Moorcroft Seconds / Graded and Spotting Them

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Graded Moorcroft - Be careful because the new symbol for graded pieces is a hand painted capital G inside a circle. This can be mistaken as their copyright mark which is a C inside a circle. A graded piece is not quite a second and not quite a first quality piece, i.e. somewhere in between.

Sadly, since writing this guide, I have noticed that some people have copied it, not quite word for word, but the content and information flows in an alarmingly similar fashion! It's easy to see who is the originator of a guide, because the date that they were created is at the bottom of each one!

Moorcroft is curently a top contender in the world of collectables and understandably so. As with all popular areas in the field of ceramics, the buyer has to be on their toes with regards to buying second quality pieces passed off as first quality. We all know that Moorcroft commands high prices by comparison for even the smallest vase or pin dish.

A Moorcroft second is one of the easiest to spot due to the way that the factory mark them, and it's a pity that other great makers don't follow their lead. It is quite simply a matter of looking on the base to see if either of the following are present:

i) A single red dot, now an impressed hole with red glaze which cannot be erased easily.

ii) Three silver lines running parallel, sometimes a single silver line.

If you see either of the above then there is no doubt whatsoever that you are looking at a second. Before you part with your hard earned cash, (invariably a lot of it), ALWAYS look to see if there is a picture of the base and examine it carefully. If there is no picture to see, or the picture is not a good one, ALWAYS ask the seller to send you a close up, or ask directly if the above marks are present.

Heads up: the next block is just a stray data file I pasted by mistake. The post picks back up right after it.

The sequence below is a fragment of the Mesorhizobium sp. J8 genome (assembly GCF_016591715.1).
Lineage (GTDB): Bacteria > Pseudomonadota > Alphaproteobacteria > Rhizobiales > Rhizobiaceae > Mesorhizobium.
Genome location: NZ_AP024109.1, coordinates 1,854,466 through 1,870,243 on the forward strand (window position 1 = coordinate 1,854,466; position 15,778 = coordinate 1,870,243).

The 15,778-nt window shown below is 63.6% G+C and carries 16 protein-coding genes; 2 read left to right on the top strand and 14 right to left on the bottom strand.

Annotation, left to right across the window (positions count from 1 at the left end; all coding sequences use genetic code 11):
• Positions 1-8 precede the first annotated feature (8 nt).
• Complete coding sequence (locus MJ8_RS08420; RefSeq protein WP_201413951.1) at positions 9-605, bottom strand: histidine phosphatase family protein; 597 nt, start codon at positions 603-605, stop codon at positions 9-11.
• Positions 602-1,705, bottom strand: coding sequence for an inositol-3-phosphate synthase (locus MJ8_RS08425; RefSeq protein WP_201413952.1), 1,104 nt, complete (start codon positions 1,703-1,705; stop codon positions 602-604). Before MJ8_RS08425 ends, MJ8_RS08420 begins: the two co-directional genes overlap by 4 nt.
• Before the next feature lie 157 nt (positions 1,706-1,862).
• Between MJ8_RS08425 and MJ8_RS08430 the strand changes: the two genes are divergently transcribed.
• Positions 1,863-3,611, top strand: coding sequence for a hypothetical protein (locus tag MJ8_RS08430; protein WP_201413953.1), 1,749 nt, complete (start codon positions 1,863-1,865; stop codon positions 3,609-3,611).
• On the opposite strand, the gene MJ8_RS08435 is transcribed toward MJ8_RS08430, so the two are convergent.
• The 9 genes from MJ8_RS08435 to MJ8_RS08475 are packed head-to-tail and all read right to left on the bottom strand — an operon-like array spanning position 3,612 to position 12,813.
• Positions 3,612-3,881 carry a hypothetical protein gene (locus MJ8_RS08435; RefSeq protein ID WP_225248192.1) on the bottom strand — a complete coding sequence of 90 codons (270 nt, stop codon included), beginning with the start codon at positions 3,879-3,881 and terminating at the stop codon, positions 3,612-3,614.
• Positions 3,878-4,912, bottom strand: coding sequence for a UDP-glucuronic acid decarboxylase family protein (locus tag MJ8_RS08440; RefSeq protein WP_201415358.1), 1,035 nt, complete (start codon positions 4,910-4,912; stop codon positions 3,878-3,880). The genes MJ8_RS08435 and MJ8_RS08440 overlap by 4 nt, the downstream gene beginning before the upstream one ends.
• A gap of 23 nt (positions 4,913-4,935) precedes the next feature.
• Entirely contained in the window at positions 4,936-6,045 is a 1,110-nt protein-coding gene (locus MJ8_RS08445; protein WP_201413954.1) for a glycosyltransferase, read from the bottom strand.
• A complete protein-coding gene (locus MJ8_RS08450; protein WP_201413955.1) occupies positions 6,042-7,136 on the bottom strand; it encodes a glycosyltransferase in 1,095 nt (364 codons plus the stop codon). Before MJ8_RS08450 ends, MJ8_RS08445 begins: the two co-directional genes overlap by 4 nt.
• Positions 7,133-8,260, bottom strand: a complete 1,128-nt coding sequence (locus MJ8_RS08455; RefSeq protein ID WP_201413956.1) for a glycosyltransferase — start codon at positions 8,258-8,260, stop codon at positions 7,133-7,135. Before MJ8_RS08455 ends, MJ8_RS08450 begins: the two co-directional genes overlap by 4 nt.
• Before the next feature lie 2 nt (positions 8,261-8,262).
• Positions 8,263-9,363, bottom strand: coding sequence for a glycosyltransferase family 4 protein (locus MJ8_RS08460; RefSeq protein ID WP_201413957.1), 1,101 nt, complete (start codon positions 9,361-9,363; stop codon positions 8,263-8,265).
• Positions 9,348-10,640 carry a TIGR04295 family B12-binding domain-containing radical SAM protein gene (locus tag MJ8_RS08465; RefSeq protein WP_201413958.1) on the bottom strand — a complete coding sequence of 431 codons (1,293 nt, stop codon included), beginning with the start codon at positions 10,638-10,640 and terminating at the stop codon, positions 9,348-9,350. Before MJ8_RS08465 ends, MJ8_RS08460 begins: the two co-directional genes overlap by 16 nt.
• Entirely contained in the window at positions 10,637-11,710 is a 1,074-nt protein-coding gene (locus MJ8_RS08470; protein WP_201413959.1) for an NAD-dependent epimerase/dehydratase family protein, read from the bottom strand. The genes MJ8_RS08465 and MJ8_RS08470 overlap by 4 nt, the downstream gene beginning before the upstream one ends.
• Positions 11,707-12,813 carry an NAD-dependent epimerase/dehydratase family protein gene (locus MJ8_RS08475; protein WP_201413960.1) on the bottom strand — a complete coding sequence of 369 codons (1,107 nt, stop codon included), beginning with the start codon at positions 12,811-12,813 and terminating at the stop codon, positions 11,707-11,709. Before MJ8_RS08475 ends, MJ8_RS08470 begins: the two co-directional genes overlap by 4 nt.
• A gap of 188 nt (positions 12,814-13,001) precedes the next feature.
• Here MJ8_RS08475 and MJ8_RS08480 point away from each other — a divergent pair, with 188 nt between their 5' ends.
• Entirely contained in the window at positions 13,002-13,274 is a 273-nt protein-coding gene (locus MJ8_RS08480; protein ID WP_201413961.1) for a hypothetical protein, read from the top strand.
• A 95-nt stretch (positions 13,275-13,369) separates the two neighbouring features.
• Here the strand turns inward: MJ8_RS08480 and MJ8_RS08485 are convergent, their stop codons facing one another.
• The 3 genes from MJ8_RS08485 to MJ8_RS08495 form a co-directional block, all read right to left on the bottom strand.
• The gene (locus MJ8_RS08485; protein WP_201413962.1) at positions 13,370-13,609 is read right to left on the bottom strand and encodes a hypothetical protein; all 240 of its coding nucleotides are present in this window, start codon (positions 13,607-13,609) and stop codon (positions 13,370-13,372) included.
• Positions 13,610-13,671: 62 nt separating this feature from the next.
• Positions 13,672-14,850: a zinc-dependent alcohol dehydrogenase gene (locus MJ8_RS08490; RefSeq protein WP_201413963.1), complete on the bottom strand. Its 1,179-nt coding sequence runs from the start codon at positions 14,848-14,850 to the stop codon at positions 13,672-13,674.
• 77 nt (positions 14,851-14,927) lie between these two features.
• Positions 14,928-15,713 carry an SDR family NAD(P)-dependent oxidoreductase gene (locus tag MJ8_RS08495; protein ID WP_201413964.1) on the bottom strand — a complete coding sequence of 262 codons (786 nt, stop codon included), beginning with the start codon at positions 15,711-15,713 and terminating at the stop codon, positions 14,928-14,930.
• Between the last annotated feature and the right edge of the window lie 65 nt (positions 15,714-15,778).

I have seen a Moorcroft piece where the description simply said "base marked as in photo's", and yes it was a second! The buyer was relying on a novice collector or any buyer to assume that it was a first because they had displayed the base openly. How disappointed would you be to spend good money and later find out that you had bought a second quality piece unknowingly.

On the other hand, there are collectors who just love Moorcroft and will not buy it as an investment, but just for the joy of owning it and they will happily and knowingly buy a second at a reduced price. The majority of sellers will openly declare that they are selling a second, but there are a minority who are not so honest, and they spoil it for everyone.

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I have added the following for reference:

I recently had an enquiry from an Ebayer regarding a mark to the base of their first piece of Moorcroft. They queried three green parallel lines painted to the base, and I have to admit that being no expert, I had to get a second opinion from a reliable source. Fortunately, these green lines did not represent a seconds quality and I was able to relay the information.

I had the pleasure of examining a quantity of Moorcroft last week which contained some outstanding pieces. Two pieces that caught my eye were however red dotted, with differing standards. One piece was obvious upon inspection of the glaze as there were 'misses' in the black areas. The second piece was a vase decorated with the Cloud Nine pattern, a particular favourite of mine. I spent half an hour looking for the flaw and I could only come up with the possibility that an area of red glaze had a very slight lighter shade running through it. It just goes to show how finite the factory must be in making their decisions on condemning a piece to the seconds outlet, albeit they only knock off about 10%!


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